Mineral Wells Fossil Park, in Mineral Wells, Texas, has an abundance of “Pennsylvanian Period” fossils, which date back some 318 million years! Thanks in part due to the erosion of the city’s borrow pit (which is a spot where material has been dug out for use at another location), fossils of ancient sea species have been found here which have included primitive sharks, brachiopods (marine animals in hard shells), crinoids (sea lilies), and pelecypods (clams and oysters).

Westmoreland State Park in Montross, Virginia, is a well-known location for fossil hunting and has been known to turn up shark teeth, whale teeth, and fish bones and vertebrae dating to the Miocene Age. There is a portion of the park known as Fossil Beach and it’s a great place to find shark teeth, including those of the megalodon. Situated between two towering bluffs, the beach is a short walk from the Visitors Center, and here you can sift through the sand using a colander or sand sifter (no major equipment allowed).

Pacific City • IG: @ofwildestheart
Yurt interior photo from Pacific City near Beverly Beach State Park. IG: @ofwildestheart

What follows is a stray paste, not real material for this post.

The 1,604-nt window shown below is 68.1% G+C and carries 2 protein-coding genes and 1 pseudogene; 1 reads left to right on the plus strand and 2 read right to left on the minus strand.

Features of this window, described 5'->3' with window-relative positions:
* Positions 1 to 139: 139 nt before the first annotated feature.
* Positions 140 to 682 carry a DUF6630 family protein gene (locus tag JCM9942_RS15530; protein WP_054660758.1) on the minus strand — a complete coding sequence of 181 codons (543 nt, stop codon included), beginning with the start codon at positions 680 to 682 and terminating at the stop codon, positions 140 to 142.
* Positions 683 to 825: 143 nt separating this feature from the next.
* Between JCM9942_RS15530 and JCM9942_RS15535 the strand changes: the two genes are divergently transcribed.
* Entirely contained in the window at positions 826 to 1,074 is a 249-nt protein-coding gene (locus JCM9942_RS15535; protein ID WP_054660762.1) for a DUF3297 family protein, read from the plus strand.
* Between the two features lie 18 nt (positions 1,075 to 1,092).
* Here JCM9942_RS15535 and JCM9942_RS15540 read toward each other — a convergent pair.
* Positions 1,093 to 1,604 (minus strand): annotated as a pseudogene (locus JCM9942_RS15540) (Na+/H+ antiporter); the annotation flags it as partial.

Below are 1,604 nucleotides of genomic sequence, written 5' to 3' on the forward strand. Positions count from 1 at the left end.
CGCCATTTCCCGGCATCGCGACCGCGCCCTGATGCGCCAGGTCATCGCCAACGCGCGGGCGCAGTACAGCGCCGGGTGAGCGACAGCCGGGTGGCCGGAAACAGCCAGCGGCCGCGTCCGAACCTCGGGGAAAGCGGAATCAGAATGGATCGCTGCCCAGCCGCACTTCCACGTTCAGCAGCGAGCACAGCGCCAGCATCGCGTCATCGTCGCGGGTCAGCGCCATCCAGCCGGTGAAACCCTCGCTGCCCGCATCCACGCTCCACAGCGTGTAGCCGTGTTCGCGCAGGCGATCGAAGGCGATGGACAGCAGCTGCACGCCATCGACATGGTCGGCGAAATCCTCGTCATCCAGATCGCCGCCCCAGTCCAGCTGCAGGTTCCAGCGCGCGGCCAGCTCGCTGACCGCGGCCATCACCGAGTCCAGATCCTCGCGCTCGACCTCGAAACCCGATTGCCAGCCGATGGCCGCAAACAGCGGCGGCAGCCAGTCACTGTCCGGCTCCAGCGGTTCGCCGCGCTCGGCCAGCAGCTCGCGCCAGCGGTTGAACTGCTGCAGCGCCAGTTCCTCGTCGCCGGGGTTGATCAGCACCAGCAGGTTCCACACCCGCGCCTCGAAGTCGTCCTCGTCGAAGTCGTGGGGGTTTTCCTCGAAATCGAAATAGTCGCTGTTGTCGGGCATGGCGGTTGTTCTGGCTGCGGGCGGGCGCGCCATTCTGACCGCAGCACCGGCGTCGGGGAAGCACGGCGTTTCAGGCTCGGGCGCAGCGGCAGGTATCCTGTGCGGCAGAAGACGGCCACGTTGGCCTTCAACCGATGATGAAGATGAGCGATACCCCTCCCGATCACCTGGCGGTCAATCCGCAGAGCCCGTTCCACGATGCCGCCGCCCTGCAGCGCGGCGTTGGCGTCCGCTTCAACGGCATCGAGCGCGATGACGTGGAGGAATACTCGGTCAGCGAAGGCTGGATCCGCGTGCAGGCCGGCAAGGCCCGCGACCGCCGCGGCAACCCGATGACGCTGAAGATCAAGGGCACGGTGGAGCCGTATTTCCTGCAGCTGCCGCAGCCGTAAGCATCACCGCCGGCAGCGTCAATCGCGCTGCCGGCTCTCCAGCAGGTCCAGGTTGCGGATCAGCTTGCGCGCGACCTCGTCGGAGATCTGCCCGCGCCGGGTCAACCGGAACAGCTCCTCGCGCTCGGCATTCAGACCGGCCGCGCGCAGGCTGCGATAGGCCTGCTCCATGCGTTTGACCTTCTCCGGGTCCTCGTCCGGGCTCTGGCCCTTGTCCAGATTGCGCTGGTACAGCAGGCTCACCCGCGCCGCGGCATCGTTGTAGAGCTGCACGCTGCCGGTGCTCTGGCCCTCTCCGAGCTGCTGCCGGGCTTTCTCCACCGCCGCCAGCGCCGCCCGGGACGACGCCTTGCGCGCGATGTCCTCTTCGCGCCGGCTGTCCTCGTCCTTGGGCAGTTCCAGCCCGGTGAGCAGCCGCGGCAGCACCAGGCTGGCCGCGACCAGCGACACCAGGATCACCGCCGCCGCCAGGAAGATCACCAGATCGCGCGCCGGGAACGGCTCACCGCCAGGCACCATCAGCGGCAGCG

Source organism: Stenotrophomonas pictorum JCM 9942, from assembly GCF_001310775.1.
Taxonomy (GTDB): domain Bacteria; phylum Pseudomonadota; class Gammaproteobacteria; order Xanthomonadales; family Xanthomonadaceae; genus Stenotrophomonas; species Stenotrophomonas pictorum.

Cider Sippin’ Spots

Cider Sippin’ Spots

When they say everything old is new again, they may very well be talking about cider. Did you know cider was America’s beverage of choice during Colonial times? In fact, the Mayflower possibly carried the first cider press to be used in America aboard the ship that also brought the Pilgrims to our shores. Of course, they couldn’t do anything with it until the apples were harvested from the first apple trees planted here after they first landed. Fast forward some 500 years, and cider is again very popular. To clarify, that’s hard cider versus soft cider. The difference here being that hard cider has an alcohol content while soft cider can be enjoyed by all ages! And, while Americans may not be drinking the 35 gallons of hard cider they apparently averaged annually during Colonial days, they are certainly taking it up once again, as evidenced by the popularity of cideries sprouting up across the country. To produce cider, according to ciderscene.com, there are four steps. Pick, press, punish, and produce. Again, a differentiation is required. The apples used for cider are typically not the same apples that you would eat or cook with. Cider apples tend to be dryer and less sweet. The four-step result is a crisp, refreshing alternative to other spirits, including beer and wine. Here are some cideries to check out this fall season: